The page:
A Williamsburg resident is looking forward to the release of his debut book about local involvement in a national war.
“Virginia in the War of 1812,” by Chris M. Bonin, 41, comes out July 9 and is available for preorder now. He also hopes to see it in the local authors section of Barnes & Noble.
Bonin said the war is often neglected by scholars and the public, and he will be doing a “state-level study” of Virginia’s participation in the bloody conflict.
“We don’t examine the war as much as we should,” Bonin said. “As a historian I frequently ask the question of ‘How did we get to this point in time and was it always like this?’” adding he’s often told the country is more divided now than at any time since the Civil War.
Bonin said the country’s course was forever altered by the War of 1812 — and Virginia’s future was impacted more than most other states.
At the outset of the war, Virginia was in the midst of a presidential dynasty, as three of the first four U.S. presidents were Virginia natives. James Monroe would also be elected in 1816, but Virginia’s hegemony began to slide, Bonin said.
The commonwealth had been a prominent player in national politics, and while the state would send three more men to the oval office in the next century after Monroe, political power began to slide north. Ideas of secession also manifested in the War of 1812, leading to an eventual Civil War decades later, Bonin said.
His roughly 200-page, 71,000-word book explores Virginia’s participation in the war, which was mostly limited to Hampton Roads and the Chesapeake Bay, as well as the caputuring of Alexandria.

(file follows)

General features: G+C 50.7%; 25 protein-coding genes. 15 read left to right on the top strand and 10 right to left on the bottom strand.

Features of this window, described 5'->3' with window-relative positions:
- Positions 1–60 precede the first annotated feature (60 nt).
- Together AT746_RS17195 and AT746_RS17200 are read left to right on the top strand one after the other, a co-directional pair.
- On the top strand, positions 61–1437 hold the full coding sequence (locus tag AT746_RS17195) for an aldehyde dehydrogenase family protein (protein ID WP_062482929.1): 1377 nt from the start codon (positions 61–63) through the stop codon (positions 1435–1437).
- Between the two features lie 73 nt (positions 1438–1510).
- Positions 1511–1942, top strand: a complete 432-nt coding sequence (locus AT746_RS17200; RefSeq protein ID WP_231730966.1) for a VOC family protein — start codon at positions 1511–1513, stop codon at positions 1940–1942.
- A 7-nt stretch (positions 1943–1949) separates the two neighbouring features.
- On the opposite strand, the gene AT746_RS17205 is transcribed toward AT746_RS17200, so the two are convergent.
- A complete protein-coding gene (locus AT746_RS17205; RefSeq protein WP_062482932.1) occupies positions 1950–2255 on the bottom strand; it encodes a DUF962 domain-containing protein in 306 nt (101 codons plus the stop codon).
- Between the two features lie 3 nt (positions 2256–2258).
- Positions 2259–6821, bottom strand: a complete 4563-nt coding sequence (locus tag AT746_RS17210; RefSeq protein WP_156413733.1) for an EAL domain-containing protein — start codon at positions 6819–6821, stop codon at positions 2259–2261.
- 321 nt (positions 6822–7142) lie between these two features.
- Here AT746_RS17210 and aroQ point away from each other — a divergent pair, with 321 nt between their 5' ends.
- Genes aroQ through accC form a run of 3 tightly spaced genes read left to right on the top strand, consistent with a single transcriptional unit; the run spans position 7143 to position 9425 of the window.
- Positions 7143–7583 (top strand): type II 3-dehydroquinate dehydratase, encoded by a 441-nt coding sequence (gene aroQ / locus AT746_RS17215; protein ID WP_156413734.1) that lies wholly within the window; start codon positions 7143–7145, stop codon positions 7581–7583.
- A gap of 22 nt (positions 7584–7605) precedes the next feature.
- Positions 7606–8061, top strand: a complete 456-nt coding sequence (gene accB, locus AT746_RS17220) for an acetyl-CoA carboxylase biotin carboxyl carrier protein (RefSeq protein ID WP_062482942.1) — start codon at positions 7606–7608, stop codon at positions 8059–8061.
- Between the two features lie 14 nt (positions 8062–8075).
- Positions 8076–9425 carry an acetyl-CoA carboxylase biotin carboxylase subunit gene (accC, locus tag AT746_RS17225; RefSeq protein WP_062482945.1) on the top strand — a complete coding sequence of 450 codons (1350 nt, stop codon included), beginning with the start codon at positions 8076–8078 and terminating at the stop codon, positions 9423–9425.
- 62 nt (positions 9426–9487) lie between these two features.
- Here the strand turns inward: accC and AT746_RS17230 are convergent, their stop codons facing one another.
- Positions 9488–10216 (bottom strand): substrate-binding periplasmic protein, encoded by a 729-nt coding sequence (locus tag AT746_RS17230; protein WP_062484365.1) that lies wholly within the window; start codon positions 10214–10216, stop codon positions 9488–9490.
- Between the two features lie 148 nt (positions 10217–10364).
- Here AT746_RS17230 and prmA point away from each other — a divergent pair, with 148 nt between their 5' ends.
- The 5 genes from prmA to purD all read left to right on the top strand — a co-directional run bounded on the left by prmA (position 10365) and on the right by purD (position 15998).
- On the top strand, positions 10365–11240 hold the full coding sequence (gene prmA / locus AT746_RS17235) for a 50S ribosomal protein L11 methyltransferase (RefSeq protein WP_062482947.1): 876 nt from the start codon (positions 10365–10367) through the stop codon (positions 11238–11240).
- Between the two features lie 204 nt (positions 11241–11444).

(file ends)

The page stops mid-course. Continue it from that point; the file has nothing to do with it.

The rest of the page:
“The British, with the strength of the Royal Navy — and without Fort Monroe — they were able to sit in Chesapeake Bay for two years,” Bonin said. “They were able to raid wherever they wanted up the two rivers.”
As a result, Bonin said few areas of Tidewater Virginia were ever safe from the threat of British forces.
Virginia’s defensive force was composed of a militia, as the U.S. Army was rather small at the time and totaled about 20,000 men nationwide.
While about 65,000 Virginia overall served in the militia, the commonwealth’s forces never topped 10,000 in service at any one time.
“They certainly did not have the same abilities as regular troops,” Bonin said. “They would not get together and drill constantly, and quite a few men resented being called up and being sent away [to war].”
This militia was the last line of defense for Virginia, and they squared off against a well-trained and mobile enemy who could land troops behind their lines.
Virginia troops also faced an age-old opponent: disease. Much of the militia was stationed in Norfolk, which was plagued by malaria. Up to a third of the Virginia militia was on the sick list at points throughout the war.
“It was definitely not a comfortable, healthy spot, and disease could just decimate someone’s command,” Bonin said.
Norfolk was attacked by more than 8,000 British troops in the 1813 Battle of Craney Island. The British were peppered with artillery, suffering eight casualties before turning around.
Forces from York County made up the bulk of the defenses in the Battle of Hampton, which was attacked and pillaged by the British days later.
“They landed in Hampton and, after defeating the York County militia, they destroyed the town of Hampton and committed quite a few atrocities,” Bonin said.
Altogether there were 27 skirmishes in Virginia, as well as three battles and 11 raids.
Bonin said he wrote his master’s thesis on the War of 1812 at the University of Nebraska at Kearney in 2016 and is hoping to find a wider audience with his book.
“It’s an often overlooked period of our history but spending a little time with it offers quite a few insights and rewards,” Bonin said.